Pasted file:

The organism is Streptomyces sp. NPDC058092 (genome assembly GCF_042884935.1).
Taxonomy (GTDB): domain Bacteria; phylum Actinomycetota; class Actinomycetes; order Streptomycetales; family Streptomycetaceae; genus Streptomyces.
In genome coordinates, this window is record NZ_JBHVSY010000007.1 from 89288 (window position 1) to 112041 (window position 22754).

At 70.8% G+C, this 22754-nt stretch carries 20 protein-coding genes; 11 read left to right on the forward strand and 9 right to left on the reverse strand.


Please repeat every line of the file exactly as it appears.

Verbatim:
The organism is Streptomyces sp. NPDC058092 (genome assembly GCF_042884935.1).
Taxonomy (GTDB): domain Bacteria; phylum Actinomycetota; class Actinomycetes; order Streptomycetales; family Streptomycetaceae; genus Streptomyces.
In genome coordinates, this window is record NZ_JBHVSY010000007.1 from 89288 (window position 1) to 112041 (window position 22754).

At 70.8% G+C, this 22754-nt stretch carries 20 protein-coding genes; 11 read left to right on the forward strand and 9 right to left on the reverse strand.